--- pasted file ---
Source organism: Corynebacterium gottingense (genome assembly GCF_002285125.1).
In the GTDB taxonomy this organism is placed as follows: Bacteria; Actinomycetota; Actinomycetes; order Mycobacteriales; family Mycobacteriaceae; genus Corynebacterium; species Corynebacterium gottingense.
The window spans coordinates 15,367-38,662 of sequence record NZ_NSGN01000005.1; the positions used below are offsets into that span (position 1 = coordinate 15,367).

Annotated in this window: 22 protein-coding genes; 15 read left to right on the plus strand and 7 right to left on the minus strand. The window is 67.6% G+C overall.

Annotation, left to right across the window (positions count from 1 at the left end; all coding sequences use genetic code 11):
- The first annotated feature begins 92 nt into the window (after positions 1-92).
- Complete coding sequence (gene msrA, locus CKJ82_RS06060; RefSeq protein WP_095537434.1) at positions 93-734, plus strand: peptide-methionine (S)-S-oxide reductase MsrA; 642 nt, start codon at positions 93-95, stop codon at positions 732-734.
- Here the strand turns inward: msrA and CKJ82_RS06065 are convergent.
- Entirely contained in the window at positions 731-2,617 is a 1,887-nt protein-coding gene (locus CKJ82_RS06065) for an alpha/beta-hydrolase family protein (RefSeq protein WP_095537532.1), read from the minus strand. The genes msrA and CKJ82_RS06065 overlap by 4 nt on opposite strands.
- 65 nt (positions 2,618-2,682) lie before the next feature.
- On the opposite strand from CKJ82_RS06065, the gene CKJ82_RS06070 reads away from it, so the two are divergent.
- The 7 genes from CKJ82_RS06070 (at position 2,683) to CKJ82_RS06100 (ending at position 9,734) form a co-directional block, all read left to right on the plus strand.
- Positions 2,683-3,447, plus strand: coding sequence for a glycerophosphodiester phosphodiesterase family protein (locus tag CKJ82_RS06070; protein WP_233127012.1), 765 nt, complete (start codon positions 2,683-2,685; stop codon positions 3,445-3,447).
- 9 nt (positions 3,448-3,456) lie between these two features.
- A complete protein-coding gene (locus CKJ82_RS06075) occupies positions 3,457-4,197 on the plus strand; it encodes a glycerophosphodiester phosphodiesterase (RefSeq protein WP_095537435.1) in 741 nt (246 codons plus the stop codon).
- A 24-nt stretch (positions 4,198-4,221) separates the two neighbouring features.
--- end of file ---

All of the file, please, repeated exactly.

Source organism: Corynebacterium gottingense (genome assembly GCF_002285125.1).
In the GTDB taxonomy this organism is placed as follows: Bacteria; Actinomycetota; Actinomycetes; order Mycobacteriales; family Mycobacteriaceae; genus Corynebacterium; species Corynebacterium gottingense.
The window spans coordinates 15,367-38,662 of sequence record NZ_NSGN01000005.1; the positions used below are offsets into that span (position 1 = coordinate 15,367).

Annotated in this window: 22 protein-coding genes; 15 read left to right on the plus strand and 7 right to left on the minus strand. The window is 67.6% G+C overall.

Annotation, left to right across the window (positions count from 1 at the left end; all coding sequences use genetic code 11):
- The first annotated feature begins 92 nt into the window (after positions 1-92).
- Complete coding sequence (gene msrA, locus CKJ82_RS06060; RefSeq protein WP_095537434.1) at positions 93-734, plus strand: peptide-methionine (S)-S-oxide reductase MsrA; 642 nt, start codon at positions 93-95, stop codon at positions 732-734.
- Here the strand turns inward: msrA and CKJ82_RS06065 are convergent.
- Entirely contained in the window at positions 731-2,617 is a 1,887-nt protein-coding gene (locus CKJ82_RS06065) for an alpha/beta-hydrolase family protein (RefSeq protein WP_095537532.1), read from the minus strand. The genes msrA and CKJ82_RS06065 overlap by 4 nt on opposite strands.
- 65 nt (positions 2,618-2,682) lie before the next feature.
- On the opposite strand from CKJ82_RS06065, the gene CKJ82_RS06070 reads away from it, so the two are divergent.
- The 7 genes from CKJ82_RS06070 (at position 2,683) to CKJ82_RS06100 (ending at position 9,734) form a co-directional block, all read left to right on the plus strand.
- Positions 2,683-3,447, plus strand: coding sequence for a glycerophosphodiester phosphodiesterase family protein (locus tag CKJ82_RS06070; protein WP_233127012.1), 765 nt, complete (start codon positions 2,683-2,685; stop codon positions 3,445-3,447).
- 9 nt (positions 3,448-3,456) lie between these two features.
- A complete protein-coding gene (locus CKJ82_RS06075) occupies positions 3,457-4,197 on the plus strand; it encodes a glycerophosphodiester phosphodiesterase (RefSeq protein WP_095537435.1) in 741 nt (246 codons plus the stop codon).
- A 24-nt stretch (positions 4,198-4,221) separates the two neighbouring features.